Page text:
Dinner was at Giovanni’s Italian Restaurant, serving “The Soo” since 1978. We experienced a touch of Italy with homemade sauces, pastas, steaks, ribs, chicken and seafood. Their Italian bread with butter and a chunk of garlic on the side surrounded by mozzarella cheese was exceptional.
Before leaving for our trip home we made stops at the Ermatinger-Clerque National Historic Site, the Sault Ste. Marie Museum and the Art Gallery of Algoma. The Ermatinger-Clerque National Historic Site was built in1812 by Charles Oakes Ermatinger and became the center of the business and social life. It is the oldest surviving house in Northern Ontario consisting of two stone buildings – the Ermatinger Old Stone House and the Clergue Blockhouse.
In the Old Stone House we gained insight into the pioneer lifestyle in the 19th century with a knowledgeable guide dressed in clothing of that era. On the main floor the Victorian Parlor was a gentlemen’s sitting room along with a Clerk’s office and a tavern. Women were only allowed in the room to serve refreshments or clean-up after the gentlemen. Other interesting rooms were the dining room and a bedroom with a four poster canapé bed. Behind the Main House on Queen Street is the Summer Kitchen – the original kitchen was destroyed in a fire in 1840. A demonstration on making cupcakes showed us how food was churned in the oven. In winter the heat from the crackling fire made this room the warmest in the house.
The Clergue Blockhouse, located to the east of the Ermatinger Old Stone House, depicts the life of Francis Hector Clergue through the use of interpretive panels and interactive displays. Each section of the heritage landscape represented the cultural and historic way of life for the early settlers and First Nation people.
The Sault Ste. Marie Museum, originally the Old Post Office Building, preserves the local heritage of Sault Ste. Marie by photo displays. Interesting exhibits included a pictorial display of early Great Lakes cruise ships with a brief history of the Locks, the history of Francis Hector Clergue and his involvement in the early industrial development of Sault Ste. Marie and a Discovery Gallery for children of all ages.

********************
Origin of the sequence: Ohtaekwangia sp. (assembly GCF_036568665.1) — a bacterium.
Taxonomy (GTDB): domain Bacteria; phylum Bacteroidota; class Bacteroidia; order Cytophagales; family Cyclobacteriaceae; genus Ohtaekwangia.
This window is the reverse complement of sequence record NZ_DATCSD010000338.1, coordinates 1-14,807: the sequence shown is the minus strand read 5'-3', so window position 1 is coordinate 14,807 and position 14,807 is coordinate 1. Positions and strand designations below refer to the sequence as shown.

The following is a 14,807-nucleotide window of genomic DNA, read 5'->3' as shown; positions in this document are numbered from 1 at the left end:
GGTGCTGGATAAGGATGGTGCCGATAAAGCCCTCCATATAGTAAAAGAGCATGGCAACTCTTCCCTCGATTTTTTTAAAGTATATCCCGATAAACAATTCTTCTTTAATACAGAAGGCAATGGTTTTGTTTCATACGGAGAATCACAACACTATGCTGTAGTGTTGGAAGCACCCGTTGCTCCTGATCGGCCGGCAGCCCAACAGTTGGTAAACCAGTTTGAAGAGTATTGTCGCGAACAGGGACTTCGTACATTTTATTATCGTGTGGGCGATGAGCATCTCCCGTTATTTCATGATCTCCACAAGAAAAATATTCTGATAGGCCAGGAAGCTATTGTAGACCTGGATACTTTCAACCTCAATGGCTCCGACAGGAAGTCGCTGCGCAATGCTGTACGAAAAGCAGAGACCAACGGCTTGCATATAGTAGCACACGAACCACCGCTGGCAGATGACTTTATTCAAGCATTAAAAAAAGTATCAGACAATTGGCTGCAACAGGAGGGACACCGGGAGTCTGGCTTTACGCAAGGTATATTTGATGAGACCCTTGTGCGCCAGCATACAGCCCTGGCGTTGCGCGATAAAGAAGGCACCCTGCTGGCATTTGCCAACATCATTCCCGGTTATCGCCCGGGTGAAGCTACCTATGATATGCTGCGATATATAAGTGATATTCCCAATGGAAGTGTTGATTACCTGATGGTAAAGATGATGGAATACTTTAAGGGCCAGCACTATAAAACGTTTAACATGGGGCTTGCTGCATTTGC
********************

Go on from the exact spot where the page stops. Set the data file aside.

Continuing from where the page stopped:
The Art Gallery of Algoma (AGA) is the only collecting public art gallery located between Thunder Bay and Sudbury, Ontario. It consists of an impressive collection of over 5,000 artworks includes paintings, sculptures, photographs and decorative arts by artists of the City of Sault Ste. Marie and surrounding area. This Art Gallery is surrounded by a beautiful Sculpture Garden on the banks of the St. Mary’s River. Jasmina Jovanovic, Director of AGA, introduced us to an exquisite exhibition by renowned contemporary Inuit sculptor, Abraham Anghik Ruben. The exhibition entitled “Arctic Journeys Ancient Memories” gave us a rare opportunity to view 20 carved sculptures in bone, stone, ivory and bronze.
A Partnership of Four of Sault Ste. Marie Favorite Attractions provides admission to four sites for one low price and saves approximately one-half of admission fees. There is no expiration date and can be used at any time between May and November:
Sault Ste. Marie Museum
Art Gallery of Algoma
Ermatinger • Clergue National Historic Site
Canadian Bushplane Heritage Centre
For more information visit: http://www.saulttourism.com